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I'd like to know if the following is possible with git and if it is - how:

  1. Fork a repository from somewhere on the internet (let's say git.debian.org).

  2. Put this forked code on a local gitosis server, where a group of people will work on it separately by cloning it from the local gitosis server.

  3. Keep this local repository synced with the internet repository (by doing some kind of "pull" from time to time and merging the changes/features that will come from the internet community).

  4. At a certain stage to be able to merge the code that was developed on the local gitosis server to the internet repository (provided that the permission to do that will be granted).


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2 Answers 2

First, use gitolite instead of gitosis. Gitosis is no longer actively maintained.

  1. Fork the repo in Github.
  2. Clone it locally.
  3. Add a repo to gitolite/gitosis.
  4. Add a remote to your local repo that you cloned to point to the gitolite one.
  5. You can push and fetch to/from either one now.
  6. Issue a pull request when you finally want to contribute something to the repo you forked from.
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I tried this, I did the following: 1) git clone git://git.debian.org/~edmonds/unbound.git 2) git remote add my ssh://git@my_gitosis_server_ip/unbound.git 3) git checkout -b my_master 4) git push my my_master And I got this error: ERROR:gitosis.serve.main:Repository read access denied fatal: The remote end hung up unexpectedly –  yurker Feb 10 '12 at 15:24
check that you have configured gitosis to take your public key (use gitolite instead if you can). Check that the casing in your url is correct. –  Adam Dymitruk Feb 10 '12 at 18:54

What you should be doing is this.

1) Cloning the server to a local gitosis server. 2) Making a branch for your project off of that clone. 3) Everyone works from and retrenches off that branch. 4) Push when allowed to the original project.

This allows for much easier resyncing via rebasing off the master internet repository.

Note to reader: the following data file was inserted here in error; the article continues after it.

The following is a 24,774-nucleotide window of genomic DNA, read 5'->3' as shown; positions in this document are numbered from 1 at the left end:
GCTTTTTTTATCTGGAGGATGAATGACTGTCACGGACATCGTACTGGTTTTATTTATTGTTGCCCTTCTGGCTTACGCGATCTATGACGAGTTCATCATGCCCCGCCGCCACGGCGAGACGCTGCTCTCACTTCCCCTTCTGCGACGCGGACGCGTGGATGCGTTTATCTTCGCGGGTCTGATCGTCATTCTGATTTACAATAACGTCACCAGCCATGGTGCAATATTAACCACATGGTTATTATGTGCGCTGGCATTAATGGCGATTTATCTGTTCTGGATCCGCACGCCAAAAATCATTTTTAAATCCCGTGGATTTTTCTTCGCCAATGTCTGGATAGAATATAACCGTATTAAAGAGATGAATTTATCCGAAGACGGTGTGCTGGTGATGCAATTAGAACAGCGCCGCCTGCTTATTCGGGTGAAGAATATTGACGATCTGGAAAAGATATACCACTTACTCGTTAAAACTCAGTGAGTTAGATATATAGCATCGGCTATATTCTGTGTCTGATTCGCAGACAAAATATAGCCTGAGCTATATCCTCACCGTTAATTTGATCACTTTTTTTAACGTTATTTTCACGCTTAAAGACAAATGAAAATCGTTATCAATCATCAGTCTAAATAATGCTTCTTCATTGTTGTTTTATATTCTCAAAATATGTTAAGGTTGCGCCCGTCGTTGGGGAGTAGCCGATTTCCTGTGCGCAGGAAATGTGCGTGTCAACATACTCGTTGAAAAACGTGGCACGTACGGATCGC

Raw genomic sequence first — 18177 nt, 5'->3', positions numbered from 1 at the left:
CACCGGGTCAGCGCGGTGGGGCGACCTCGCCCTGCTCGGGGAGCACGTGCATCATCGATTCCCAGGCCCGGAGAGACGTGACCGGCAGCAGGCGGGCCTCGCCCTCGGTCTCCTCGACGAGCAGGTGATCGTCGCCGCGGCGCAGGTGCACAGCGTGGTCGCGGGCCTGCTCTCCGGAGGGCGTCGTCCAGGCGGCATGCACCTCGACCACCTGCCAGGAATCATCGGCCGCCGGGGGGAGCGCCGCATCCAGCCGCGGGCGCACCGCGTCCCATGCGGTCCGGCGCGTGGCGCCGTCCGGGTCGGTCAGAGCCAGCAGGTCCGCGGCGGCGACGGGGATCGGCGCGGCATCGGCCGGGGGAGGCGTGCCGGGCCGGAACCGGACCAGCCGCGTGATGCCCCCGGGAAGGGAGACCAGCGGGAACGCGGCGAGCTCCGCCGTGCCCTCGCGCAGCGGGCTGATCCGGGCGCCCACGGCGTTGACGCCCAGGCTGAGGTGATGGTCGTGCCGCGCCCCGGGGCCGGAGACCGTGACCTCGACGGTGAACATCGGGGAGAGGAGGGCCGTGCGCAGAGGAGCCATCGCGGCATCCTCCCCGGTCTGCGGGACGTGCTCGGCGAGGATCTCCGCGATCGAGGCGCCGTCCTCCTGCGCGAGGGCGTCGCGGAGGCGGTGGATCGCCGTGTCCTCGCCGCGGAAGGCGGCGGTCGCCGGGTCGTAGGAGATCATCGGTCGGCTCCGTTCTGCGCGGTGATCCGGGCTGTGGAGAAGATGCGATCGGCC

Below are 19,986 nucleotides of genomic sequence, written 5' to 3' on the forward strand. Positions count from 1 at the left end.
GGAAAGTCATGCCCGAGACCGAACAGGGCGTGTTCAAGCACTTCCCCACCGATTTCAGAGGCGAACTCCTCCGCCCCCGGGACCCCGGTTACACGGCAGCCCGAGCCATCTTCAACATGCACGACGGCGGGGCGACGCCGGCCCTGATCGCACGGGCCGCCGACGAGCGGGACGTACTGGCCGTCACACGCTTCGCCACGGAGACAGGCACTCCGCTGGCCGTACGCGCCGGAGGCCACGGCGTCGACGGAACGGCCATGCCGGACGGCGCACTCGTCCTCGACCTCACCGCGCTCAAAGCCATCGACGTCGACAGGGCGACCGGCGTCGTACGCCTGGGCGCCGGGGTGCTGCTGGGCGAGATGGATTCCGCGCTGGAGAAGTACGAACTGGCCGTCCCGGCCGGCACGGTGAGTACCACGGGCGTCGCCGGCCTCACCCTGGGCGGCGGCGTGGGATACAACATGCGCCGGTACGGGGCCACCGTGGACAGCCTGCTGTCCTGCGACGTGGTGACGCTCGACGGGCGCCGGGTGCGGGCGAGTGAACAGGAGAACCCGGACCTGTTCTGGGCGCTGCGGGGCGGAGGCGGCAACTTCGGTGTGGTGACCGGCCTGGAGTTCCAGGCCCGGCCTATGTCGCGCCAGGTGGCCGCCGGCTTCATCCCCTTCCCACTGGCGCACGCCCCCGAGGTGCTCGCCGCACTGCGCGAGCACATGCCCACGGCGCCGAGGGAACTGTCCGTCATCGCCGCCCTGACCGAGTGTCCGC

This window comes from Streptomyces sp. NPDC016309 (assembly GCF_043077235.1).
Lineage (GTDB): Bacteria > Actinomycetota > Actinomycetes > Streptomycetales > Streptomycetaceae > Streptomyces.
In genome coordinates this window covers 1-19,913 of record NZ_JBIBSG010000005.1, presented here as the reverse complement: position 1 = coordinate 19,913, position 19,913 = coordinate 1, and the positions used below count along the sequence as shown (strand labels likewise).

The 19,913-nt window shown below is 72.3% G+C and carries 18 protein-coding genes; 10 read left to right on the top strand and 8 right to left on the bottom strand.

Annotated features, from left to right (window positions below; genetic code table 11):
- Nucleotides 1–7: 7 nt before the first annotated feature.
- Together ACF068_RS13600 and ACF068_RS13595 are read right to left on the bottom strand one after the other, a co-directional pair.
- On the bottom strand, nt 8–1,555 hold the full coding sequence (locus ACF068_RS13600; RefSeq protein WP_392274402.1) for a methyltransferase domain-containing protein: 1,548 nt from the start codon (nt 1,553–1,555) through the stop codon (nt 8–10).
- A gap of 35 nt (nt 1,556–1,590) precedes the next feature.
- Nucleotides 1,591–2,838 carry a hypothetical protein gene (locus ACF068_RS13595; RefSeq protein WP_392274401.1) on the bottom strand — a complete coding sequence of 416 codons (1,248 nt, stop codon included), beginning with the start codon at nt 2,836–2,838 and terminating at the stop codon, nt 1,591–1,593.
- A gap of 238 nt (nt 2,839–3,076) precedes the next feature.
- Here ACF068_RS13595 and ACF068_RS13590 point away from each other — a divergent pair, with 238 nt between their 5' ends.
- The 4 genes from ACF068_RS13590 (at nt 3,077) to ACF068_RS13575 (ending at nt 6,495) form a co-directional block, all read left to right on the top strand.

Actually in doing a little research to answer this I found a great resource, you should read through instead.


As I said I do not know gitosis, but quickly reviewing a couple websites the process imo would go something like this. When you clone a directory we'll use bootstrap.css front twitter as an example. We'd clone it like so.

git clone https://github.com/twitter/bootstrap.git

This would pull your all the data you'd need to work and use that repository locally. This repository on clone creates a directory called bootstrap. Inside the bootstrap directory is a .git directory this is where git does all it's record keeping. At this point you would take this .git directory and copy it outside of the bootstrap directory ourbootstrap.git and put a copy of it into the directory that gitosis keeps it's their repositories in. At this point I'd move your bootstrap directory to bootstrap.orig. Then from within this directory create your remote server reference for the project. This directory would only be used from this point to rebuse your remote server master branch, but also to merge into the original branch.

Cloning from gitosis is no different from cloning from say git hub. Your team would then clone the repository like so.

git clone https://ourserver.com/ourbootstrap.git

They then interact with this repository as it were the original. Creating branches off of it doing their work, committing and pushing. You would also do your work off of a clone of this branch.

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Is there specific location on the gitosis server I should clone to? How do I make the cloned repository (after branching) to become a "gitosis repository", so that the users cloning from gitosis will be able to clone it? –  yurker Feb 9 '12 at 20:40
I've not used gitosis so I can't answer that. However, all git repositories are clones of other git repositories. I'll explain the cloning process in my answer block as to not flood the comments. Give me a couple minutes –  thenetimp Feb 9 '12 at 20:44
Thanks, much appretiated. I'll definitely check the link you provided. –  yurker Feb 9 '12 at 20:54
If it works for you please remember to up vote my answer and approve it. You'll get rep for it and so do I! –  thenetimp Feb 9 '12 at 20:56
I understand the concept, but I am still trying to understand how make the cloned repository on the gitosis server to be seen by the gitosis users. –  yurker Feb 9 '12 at 21:12

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